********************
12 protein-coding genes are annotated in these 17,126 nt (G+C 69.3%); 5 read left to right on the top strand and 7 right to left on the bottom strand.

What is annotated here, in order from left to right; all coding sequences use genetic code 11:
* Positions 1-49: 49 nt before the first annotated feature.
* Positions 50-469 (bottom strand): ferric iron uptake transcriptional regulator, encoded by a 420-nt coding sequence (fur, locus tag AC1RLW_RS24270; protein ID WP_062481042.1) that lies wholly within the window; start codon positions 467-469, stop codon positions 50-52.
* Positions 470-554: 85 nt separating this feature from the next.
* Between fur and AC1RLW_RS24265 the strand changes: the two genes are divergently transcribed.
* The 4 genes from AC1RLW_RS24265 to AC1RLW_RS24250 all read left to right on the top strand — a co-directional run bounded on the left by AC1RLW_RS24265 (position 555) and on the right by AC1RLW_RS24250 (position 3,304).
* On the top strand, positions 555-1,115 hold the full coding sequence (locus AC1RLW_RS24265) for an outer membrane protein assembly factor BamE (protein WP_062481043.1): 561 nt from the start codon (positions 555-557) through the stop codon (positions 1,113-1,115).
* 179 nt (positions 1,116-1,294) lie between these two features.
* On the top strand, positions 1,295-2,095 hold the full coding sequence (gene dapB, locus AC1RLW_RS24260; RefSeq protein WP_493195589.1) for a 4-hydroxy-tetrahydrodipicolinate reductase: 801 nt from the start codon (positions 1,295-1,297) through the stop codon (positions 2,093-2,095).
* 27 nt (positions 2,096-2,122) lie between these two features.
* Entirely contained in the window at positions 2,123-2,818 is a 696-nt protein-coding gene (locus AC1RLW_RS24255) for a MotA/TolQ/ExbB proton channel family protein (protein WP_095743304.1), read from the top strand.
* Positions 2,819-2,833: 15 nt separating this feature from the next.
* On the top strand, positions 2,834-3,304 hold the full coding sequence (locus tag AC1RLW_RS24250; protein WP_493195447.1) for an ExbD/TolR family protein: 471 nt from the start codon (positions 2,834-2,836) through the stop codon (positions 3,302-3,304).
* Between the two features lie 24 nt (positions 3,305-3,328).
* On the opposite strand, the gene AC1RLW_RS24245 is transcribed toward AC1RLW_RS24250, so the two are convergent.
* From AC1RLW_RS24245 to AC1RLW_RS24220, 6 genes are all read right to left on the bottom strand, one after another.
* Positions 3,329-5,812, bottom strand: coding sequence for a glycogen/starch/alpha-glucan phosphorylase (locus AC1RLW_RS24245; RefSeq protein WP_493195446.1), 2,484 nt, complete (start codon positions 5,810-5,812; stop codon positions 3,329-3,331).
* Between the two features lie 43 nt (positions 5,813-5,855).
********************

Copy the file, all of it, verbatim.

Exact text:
12 protein-coding genes are annotated in these 17,126 nt (G+C 69.3%); 5 read left to right on the top strand and 7 right to left on the bottom strand.

What is annotated here, in order from left to right; all coding sequences use genetic code 11:
* Positions 1-49: 49 nt before the first annotated feature.
* Positions 50-469 (bottom strand): ferric iron uptake transcriptional regulator, encoded by a 420-nt coding sequence (fur, locus tag AC1RLW_RS24270; protein ID WP_062481042.1) that lies wholly within the window; start codon positions 467-469, stop codon positions 50-52.
* Positions 470-554: 85 nt separating this feature from the next.
* Between fur and AC1RLW_RS24265 the strand changes: the two genes are divergently transcribed.
* The 4 genes from AC1RLW_RS24265 to AC1RLW_RS24250 all read left to right on the top strand — a co-directional run bounded on the left by AC1RLW_RS24265 (position 555) and on the right by AC1RLW_RS24250 (position 3,304).
* On the top strand, positions 555-1,115 hold the full coding sequence (locus AC1RLW_RS24265) for an outer membrane protein assembly factor BamE (protein WP_062481043.1): 561 nt from the start codon (positions 555-557) through the stop codon (positions 1,113-1,115).
* 179 nt (positions 1,116-1,294) lie between these two features.
* On the top strand, positions 1,295-2,095 hold the full coding sequence (gene dapB, locus AC1RLW_RS24260; RefSeq protein WP_493195589.1) for a 4-hydroxy-tetrahydrodipicolinate reductase: 801 nt from the start codon (positions 1,295-1,297) through the stop codon (positions 2,093-2,095).
* 27 nt (positions 2,096-2,122) lie between these two features.
* Entirely contained in the window at positions 2,123-2,818 is a 696-nt protein-coding gene (locus AC1RLW_RS24255) for a MotA/TolQ/ExbB proton channel family protein (protein WP_095743304.1), read from the top strand.
* Positions 2,819-2,833: 15 nt separating this feature from the next.
* On the top strand, positions 2,834-3,304 hold the full coding sequence (locus tag AC1RLW_RS24250; protein WP_493195447.1) for an ExbD/TolR family protein: 471 nt from the start codon (positions 2,834-2,836) through the stop codon (positions 3,302-3,304).
* Between the two features lie 24 nt (positions 3,305-3,328).
* On the opposite strand, the gene AC1RLW_RS24245 is transcribed toward AC1RLW_RS24250, so the two are convergent.
* From AC1RLW_RS24245 to AC1RLW_RS24220, 6 genes are all read right to left on the bottom strand, one after another.
* Positions 3,329-5,812, bottom strand: coding sequence for a glycogen/starch/alpha-glucan phosphorylase (locus AC1RLW_RS24245; RefSeq protein WP_493195446.1), 2,484 nt, complete (start codon positions 5,810-5,812; stop codon positions 3,329-3,331).
* Between the two features lie 43 nt (positions 5,813-5,855).